Why study in Canada?
Canada has been declared the country with the best reputation in the world for the third consecutive year. In addition to taking home the overall title, Canada claimed the number one spot in categories ranging from “best place to live” to “best place to study,” while also ranking high for working, visiting and investing. Looking for a legit reason to sew that maple leaf patch on your backpack? Here are 5 top reasons to enroll in one of Canada’s premiere educational institutions as an international student.
Studying in Canada: Choosing a school, college or university
There are many different types of schools and institutions in Canada. For more information and listings of schools, contact the organizations listed below for each institution type, or consult:
Many schools and institutions across the country offer opportunities to study in French.Primary and secondary schoolsThese are schools that teach students up to the grade 12 level. Find out more information about schools from theMinistry of Education of the province in which you would like to study.Post-secondary institutions
(universities and colleges)Post-secondary schools include colleges, universities and technical schools. Each post-secondary school has its own set of rules on how to apply, and decides what level of English or French you will need to be accepted. For more information on post-secondary schools, contact:
Also visit Education In Canada to get detailed profiles, requirements, application and admission information for programs of study at Canadian CEGEPs, colleges and universities.Important: Each province and territory in Canada is responsible for designating schools at the post-secondary level that may enrol international students. The designated learning institution list includes universities, colleges, private career and vocational schools, as well as language schools. If you apply for a study permit application and your letter of acceptance is from an institution that is not designated for international students, your application will be refused.Private career and vocational schoolsProvincial governments do not necessarily regulate private schools. Make sure that the private school you apply to meets provincial education requirements. For more information on private career colleges, contact the National Association of Career Colleges.Language schoolsThere are many schools in Canada that teach English or French as a second language. Provincial governments regulate language programs at public institutions.Most provincial governments do not regulate language programs at private schools. For more information about private language programs, contact: Languages Canada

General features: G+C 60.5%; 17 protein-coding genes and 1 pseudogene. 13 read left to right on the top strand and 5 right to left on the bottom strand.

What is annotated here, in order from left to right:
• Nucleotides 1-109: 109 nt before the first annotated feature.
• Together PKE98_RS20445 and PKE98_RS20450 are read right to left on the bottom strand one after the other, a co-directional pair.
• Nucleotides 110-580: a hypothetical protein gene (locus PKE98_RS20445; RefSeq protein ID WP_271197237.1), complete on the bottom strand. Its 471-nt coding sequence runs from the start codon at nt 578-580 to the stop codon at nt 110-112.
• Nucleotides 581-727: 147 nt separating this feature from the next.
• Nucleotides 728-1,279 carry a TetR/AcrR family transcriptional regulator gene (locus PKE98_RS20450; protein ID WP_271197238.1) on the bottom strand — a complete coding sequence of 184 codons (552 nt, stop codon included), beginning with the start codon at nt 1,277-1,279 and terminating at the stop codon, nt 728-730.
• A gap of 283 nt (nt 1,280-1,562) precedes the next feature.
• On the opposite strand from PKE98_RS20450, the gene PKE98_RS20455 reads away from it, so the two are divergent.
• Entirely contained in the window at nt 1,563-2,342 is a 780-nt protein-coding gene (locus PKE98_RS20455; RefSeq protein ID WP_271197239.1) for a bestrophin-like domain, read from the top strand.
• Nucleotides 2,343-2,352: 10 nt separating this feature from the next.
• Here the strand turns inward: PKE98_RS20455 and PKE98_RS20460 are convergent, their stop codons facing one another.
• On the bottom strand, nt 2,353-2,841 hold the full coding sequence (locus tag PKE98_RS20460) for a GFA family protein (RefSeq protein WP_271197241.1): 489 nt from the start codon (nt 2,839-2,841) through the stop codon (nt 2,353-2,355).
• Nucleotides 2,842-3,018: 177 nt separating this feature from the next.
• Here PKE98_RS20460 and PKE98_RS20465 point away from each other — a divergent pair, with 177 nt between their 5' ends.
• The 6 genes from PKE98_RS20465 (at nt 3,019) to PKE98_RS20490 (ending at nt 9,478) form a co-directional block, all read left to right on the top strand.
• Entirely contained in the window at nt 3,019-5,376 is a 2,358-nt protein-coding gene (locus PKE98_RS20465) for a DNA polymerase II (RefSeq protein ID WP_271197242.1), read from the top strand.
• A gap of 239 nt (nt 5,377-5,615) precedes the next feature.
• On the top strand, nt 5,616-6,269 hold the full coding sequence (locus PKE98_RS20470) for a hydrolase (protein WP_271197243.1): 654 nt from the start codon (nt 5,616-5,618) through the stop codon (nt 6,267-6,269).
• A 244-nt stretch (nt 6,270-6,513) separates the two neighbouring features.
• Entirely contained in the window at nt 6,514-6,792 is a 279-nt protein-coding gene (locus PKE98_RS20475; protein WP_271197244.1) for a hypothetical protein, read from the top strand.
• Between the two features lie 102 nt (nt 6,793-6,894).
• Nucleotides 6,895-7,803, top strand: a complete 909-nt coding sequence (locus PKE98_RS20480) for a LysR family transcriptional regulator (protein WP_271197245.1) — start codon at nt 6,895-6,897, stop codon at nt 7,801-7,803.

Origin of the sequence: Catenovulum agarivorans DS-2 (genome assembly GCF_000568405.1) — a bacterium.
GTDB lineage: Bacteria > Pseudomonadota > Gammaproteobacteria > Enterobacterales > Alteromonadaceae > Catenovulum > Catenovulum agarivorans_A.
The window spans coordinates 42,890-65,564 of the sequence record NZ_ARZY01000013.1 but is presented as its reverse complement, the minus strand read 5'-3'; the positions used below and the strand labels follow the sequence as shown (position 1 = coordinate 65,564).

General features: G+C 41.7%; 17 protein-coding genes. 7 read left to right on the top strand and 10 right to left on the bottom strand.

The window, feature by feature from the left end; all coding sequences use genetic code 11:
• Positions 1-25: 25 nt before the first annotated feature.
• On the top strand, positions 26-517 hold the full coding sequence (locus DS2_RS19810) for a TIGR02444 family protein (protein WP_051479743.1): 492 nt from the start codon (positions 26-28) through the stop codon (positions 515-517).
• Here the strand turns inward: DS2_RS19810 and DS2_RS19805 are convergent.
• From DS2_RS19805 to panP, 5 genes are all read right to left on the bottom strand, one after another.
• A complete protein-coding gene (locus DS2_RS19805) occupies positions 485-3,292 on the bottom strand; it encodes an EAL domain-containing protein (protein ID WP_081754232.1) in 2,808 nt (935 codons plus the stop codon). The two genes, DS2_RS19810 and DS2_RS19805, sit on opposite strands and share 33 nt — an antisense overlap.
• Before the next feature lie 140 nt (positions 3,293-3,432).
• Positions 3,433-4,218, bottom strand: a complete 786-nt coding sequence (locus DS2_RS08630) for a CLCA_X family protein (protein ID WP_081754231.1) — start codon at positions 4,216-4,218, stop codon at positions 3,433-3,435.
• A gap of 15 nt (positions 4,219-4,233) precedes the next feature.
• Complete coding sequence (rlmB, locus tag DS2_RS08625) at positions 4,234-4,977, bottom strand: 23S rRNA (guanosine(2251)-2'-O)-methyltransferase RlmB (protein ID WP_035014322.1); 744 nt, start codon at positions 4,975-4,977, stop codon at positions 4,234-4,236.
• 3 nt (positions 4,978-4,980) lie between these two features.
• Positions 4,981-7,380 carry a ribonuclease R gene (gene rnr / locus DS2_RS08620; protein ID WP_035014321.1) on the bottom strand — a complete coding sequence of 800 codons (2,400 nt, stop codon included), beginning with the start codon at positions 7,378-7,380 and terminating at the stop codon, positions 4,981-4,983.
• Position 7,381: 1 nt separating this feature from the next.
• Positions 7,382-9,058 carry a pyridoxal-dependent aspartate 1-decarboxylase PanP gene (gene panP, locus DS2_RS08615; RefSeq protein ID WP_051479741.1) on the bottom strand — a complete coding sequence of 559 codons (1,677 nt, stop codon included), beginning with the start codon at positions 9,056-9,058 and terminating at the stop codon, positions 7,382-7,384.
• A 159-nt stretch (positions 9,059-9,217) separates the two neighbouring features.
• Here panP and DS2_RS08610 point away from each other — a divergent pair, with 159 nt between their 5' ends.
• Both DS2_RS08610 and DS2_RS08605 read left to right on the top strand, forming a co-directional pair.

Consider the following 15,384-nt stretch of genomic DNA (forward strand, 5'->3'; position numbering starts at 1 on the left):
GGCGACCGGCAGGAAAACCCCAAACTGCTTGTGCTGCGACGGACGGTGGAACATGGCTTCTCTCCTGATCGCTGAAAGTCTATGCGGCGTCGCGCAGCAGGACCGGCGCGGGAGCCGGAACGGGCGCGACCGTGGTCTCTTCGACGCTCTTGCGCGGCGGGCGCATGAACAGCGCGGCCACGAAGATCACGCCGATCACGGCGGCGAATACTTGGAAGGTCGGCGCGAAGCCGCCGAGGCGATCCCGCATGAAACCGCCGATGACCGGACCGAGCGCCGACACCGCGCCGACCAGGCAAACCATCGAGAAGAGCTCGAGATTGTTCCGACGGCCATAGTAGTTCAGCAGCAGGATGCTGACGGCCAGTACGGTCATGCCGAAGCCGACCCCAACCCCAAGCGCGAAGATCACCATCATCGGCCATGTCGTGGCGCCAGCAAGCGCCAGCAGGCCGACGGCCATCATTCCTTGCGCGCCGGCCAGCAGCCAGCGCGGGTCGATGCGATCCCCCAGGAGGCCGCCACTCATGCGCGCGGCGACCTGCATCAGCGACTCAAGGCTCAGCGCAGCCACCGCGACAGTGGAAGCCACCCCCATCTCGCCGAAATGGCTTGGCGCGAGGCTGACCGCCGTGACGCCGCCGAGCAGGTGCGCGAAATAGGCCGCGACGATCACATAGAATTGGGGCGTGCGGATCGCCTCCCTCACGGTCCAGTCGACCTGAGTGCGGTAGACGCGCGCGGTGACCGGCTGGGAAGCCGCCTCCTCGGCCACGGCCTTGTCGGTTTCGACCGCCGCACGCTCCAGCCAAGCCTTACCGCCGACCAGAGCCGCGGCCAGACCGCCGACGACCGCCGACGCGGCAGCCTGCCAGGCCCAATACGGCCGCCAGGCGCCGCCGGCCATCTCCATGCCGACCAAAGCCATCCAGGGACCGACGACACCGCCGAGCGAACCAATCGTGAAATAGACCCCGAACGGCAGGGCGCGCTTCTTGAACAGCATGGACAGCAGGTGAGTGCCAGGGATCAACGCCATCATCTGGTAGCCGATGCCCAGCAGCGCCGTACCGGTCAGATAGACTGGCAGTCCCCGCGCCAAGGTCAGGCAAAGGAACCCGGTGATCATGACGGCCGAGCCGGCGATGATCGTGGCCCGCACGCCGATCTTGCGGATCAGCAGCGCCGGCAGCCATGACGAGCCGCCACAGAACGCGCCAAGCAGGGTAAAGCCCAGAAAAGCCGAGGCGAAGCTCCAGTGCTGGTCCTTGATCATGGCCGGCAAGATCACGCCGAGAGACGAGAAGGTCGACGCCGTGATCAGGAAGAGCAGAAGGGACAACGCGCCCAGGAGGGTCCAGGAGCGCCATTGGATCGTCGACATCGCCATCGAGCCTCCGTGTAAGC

How to apply to a school, college or university:
Once you have chosen a place to study you will need to apply to that school, college or university. Every school has different rules on how to apply.Make sure you apply early for your course of study. Apply at least six months in advance to primary and secondary schools. University and college students should apply a year before they want to start their studies.Contact the school where you want to study to learn how to apply. They will give you the right application forms and be able to tell you about:
the cost of applying;
rent and how much it will cost to live in Canada;
Fill out the application form for the school or schools of your choice, and submit it according to the instructions provided. If the school admits you as a student, they will send you a letter of acceptance. You need a letter of acceptance in order to apply for a Study Permit.Health insuranceThe Government of Canada does not pay for the medical costs of foreign students. Health coverage for foreign students varies between provinces. Contact the school at which you are applying to receive more information about medical coverage and health insurance.
You need the following documents to apply for a study permit:
In addition to these documents, you may have to provide other information when you apply for a study permit. Check the visa office instructions for your country or region for local requirements.
If you are not a citizen of the country where you submit your application, you may have to provide proof of your present immigration status in the country where you apply.
If the government that issued your passport or travel document requires a re-entry permit, you must get one before you apply for a Canadian visa. Other documents may also be required.
1. Proof of acceptance
If you plan to attend any school (primary or secondary), college, university or other educational institution in Canada, the school must complete and send you a letter of acceptance. You must include the original letter with your study permit application. See a sample standard letter of acceptance (PDF, 73.68 KB).
2. Proof of identity
You must provide:
A valid passport or travel document for you and each accompanying family member. The passport or travel document must allow you to return to the country that issued it. Citizens of the United States do not need a passport. However, you must carry proper identification that proves your citizenship or permanent residence.
Two recent passport-size photos of you and each accompanying family member. The name and date of birth of the person should be written on the back of each photo.